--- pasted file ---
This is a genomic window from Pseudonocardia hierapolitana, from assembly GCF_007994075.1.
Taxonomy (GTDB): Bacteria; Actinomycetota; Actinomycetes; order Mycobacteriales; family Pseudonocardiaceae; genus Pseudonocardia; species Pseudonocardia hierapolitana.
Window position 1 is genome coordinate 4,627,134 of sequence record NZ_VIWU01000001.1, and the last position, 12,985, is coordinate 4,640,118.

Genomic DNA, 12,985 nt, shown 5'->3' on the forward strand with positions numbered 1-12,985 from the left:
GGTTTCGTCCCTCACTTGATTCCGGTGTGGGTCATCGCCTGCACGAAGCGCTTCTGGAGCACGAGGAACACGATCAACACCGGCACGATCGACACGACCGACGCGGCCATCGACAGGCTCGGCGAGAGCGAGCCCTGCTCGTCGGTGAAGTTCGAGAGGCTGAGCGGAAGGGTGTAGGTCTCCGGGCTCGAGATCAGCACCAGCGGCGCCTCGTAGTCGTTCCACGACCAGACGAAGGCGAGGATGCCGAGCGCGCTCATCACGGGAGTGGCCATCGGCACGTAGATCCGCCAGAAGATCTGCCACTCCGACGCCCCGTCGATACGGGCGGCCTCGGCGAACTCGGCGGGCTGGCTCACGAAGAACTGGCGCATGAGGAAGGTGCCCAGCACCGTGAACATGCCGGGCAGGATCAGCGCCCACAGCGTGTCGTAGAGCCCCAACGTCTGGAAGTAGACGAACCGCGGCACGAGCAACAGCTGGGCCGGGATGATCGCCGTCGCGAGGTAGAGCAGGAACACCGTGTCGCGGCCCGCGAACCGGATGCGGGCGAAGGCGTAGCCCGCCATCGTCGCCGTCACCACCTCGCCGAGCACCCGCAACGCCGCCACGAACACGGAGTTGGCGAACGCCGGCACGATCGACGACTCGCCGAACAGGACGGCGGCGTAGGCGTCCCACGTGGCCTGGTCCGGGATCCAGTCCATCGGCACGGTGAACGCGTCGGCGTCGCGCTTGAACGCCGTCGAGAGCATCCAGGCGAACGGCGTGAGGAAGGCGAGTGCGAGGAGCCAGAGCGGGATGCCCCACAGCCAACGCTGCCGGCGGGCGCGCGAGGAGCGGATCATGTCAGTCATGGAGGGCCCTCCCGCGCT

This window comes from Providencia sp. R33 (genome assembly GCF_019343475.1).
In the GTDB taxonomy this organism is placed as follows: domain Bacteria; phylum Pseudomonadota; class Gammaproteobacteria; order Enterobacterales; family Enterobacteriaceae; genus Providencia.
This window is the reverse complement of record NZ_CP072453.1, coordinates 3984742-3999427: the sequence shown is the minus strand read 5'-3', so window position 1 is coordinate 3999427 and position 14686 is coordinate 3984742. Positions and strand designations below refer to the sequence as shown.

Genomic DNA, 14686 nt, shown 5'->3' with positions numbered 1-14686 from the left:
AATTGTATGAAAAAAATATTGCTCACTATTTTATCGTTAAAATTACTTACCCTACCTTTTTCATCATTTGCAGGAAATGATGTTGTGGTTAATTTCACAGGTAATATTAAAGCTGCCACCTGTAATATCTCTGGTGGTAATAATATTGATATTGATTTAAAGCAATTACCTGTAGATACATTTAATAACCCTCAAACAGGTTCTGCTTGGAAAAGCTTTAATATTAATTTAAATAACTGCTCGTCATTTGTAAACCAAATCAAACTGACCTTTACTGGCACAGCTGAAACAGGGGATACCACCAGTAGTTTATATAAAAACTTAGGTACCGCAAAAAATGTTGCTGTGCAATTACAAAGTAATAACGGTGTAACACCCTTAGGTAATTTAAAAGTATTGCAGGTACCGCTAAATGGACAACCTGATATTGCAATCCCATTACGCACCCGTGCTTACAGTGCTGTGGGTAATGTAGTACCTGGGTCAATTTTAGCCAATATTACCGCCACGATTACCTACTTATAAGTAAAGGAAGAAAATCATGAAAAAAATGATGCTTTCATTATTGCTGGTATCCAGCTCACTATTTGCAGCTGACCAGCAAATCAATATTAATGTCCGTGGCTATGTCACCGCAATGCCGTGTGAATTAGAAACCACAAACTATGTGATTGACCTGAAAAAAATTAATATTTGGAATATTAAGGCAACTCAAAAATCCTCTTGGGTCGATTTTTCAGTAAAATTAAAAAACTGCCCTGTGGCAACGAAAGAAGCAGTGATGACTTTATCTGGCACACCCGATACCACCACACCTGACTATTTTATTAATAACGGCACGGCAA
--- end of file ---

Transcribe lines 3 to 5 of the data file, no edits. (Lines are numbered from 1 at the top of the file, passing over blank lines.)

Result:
Window position 1 is genome coordinate 4,627,134 of sequence record NZ_VIWU01000001.1, and the last position, 12,985, is coordinate 4,640,118.

Genomic DNA, 12,985 nt, shown 5'->3' on the forward strand with positions numbered 1-12,985 from the left:
GGTTTCGTCCCTCACTTGATTCCGGTGTGGGTCATCGCCTGCACGAAGCGCTTCTGGAGCACGAGGAACACGATCAACACCGGCACGATCGACACGACCGACGCGGCCATCGACAGGCTCGGCGAGAGCGAGCCCTGCTCGTCGGTGAAGTTCGAGAGGCTGAGCGGAAGGGTGTAGGTCTCCGGGCTCGAGATCAGCACCAGCGGCGCCTCGTAGTCGTTCCACGACCAGACGAAGGCGAGGATGCCGAGCGCGCTCATCACGGGAGTGGCCATCGGCACGTAGATCCGCCAGAAGATCTGCCACTCCGACGCCCCGTCGATACGGGCGGCCTCGGCGAACTCGGCGGGCTGGCTCACGAAGAACTGGCGCATGAGGAAGGTGCCCAGCACCGTGAACATGCCGGGCAGGATCAGCGCCCACAGCGTGTCGTAGAGCCCCAACGTCTGGAAGTAGACGAACCGCGGCACGAGCAACAGCTGGGCCGGGATGATCGCCGTCGCGAGGTAGAGCAGGAACACCGTGTCGCGGCCCGCGAACCGGATGCGGGCGAAGGCGTAGCCCGCCATCGTCGCCGTCACCACCTCGCCGAGCACCCGCAACGCCGCCACGAACACGGAGTTGGCGAACGCCGGCACGATCGACGACTCGCCGAACAGGACGGCGGCGTAGGCGTCCCACGTGGCCTGGTCCGGGATCCAGTCCATCGGCACGGTGAACGCGTCGGCGTCGCGCTTGAACGCCGTCGAGAGCATCCAGGCGAACGGCGTGAGGAAGGCGAGTGCGAGGAGCCAGAGCGGGATGCCCCACAGCCAACGCTGCCGGCGGGCGCGCGAGGAGCGGATCATGTCAGTCATGGAGGGCCCTCCCGCGCT